Probable cause is an objective standard that does not depend upon the subjective motivations of an individual officer involved in the arrest or search. See Carmichael v. Vill. of Palatine, Ill. , 605 F.3d 451, 457 (7th Cir. 2010). Furthermore, it is very common for agents and officers to consult with prosecutors when they are uncertain of their legal footing, and many prosecutors' offices assign attorneys to be on-call. See United States v. Wyatt , 133 Fed. Appx. 310, 312 (7th Cir. 2005); Goldenbaum v. DeLorenzo , NO. CIV. A. 08-1127 MLC, 2010 WL 5139991, at *2

(D.N.J. 2010); Blake v. County of Livingston , No. 03-74097, 2006 WL 1134443, at *4 (E.D. Mich. 2006).

In general, officers and agents in the field should be encouraged to consult with prosecutors when they are uncertain how to proceed in complex Fourth Amendment situations. This area of the law is fact-dependent, and prosecutors can guide the police in lawfully carrying out their duties while respecting the constitutional rights of individuals. The Court will not assume bad faith when a police officer calls a prosecutor for advice, and refuses to discourage this kind of contact.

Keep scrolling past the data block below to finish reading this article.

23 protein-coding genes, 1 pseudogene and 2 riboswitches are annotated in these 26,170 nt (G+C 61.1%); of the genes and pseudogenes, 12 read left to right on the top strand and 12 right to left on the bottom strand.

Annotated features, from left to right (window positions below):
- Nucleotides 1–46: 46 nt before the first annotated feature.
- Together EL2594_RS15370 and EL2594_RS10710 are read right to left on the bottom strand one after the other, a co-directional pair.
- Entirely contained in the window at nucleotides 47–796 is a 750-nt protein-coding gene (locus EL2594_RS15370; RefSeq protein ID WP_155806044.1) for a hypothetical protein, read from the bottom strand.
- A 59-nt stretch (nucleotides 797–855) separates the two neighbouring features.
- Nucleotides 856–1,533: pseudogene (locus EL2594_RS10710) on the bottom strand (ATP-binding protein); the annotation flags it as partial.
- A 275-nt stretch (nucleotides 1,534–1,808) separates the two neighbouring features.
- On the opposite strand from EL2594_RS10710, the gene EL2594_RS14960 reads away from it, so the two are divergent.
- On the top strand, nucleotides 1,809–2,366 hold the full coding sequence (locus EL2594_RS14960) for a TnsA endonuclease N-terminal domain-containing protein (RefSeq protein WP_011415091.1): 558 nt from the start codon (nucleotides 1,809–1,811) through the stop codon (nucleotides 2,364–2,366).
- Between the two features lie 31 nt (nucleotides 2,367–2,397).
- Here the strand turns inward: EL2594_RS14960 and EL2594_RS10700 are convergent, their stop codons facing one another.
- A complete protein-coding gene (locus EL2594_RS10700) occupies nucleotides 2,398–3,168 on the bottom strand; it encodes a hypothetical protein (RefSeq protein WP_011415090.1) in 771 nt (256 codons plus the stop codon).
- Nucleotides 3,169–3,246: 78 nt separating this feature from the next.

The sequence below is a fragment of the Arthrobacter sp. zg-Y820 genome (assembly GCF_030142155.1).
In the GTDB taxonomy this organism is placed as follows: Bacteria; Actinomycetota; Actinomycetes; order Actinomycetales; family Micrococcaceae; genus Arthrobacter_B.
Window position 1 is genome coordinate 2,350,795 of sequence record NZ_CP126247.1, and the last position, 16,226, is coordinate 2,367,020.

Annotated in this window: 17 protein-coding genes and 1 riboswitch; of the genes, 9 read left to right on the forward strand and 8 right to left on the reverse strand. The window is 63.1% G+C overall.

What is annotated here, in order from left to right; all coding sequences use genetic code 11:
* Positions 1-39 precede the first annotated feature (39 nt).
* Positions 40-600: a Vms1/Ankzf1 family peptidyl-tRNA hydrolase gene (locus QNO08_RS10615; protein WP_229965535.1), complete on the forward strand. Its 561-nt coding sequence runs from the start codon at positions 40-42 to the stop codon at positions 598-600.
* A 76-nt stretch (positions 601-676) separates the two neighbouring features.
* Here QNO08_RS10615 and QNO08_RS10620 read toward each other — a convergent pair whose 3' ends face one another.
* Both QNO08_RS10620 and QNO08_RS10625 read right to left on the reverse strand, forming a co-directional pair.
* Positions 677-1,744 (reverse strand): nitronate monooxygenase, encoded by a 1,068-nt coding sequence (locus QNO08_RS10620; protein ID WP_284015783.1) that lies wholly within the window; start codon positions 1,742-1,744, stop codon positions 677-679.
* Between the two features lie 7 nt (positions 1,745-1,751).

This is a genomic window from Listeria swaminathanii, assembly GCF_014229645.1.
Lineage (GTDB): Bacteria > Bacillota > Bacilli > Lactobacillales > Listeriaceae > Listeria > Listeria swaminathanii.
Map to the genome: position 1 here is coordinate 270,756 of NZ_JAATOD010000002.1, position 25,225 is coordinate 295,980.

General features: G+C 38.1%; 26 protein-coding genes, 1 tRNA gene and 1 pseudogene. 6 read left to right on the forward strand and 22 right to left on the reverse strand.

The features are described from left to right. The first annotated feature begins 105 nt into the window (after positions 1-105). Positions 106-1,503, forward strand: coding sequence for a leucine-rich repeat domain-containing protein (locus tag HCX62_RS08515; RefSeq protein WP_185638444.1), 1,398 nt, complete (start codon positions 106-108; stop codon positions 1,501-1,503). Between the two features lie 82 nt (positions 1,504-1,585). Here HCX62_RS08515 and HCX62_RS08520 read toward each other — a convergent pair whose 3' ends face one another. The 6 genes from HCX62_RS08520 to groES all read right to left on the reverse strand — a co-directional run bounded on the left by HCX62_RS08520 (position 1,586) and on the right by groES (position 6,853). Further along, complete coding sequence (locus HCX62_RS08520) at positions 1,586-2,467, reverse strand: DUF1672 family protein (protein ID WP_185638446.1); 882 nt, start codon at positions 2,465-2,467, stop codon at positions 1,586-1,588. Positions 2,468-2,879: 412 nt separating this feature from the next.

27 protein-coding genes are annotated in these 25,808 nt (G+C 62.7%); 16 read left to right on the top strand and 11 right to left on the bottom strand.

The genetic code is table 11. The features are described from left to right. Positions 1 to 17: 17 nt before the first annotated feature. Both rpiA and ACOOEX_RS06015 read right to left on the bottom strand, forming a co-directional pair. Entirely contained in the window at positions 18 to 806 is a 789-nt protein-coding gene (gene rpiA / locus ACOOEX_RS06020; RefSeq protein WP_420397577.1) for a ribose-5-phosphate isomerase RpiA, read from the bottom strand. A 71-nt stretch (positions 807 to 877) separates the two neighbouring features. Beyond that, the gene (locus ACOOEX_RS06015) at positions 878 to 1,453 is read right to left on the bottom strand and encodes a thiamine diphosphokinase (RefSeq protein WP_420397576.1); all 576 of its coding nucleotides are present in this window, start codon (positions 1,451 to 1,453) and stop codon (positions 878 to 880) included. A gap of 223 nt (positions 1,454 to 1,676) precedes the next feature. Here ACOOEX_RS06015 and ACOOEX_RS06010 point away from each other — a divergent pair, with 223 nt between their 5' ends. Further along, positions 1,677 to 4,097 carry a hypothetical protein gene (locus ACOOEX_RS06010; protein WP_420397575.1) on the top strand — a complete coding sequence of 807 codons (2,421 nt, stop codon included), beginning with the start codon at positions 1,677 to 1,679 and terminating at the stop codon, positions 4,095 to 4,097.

Ergo , the Court hereby OVERRULES the Defendant's Objections [d/e 40], ADOPTS the Report and Recommendation [d/e 36], and DENIES the Defendant's Motion to Dismiss [d/e 25], which the Court has construed as a Motion to Suppress.




Richard Mills United States District Judge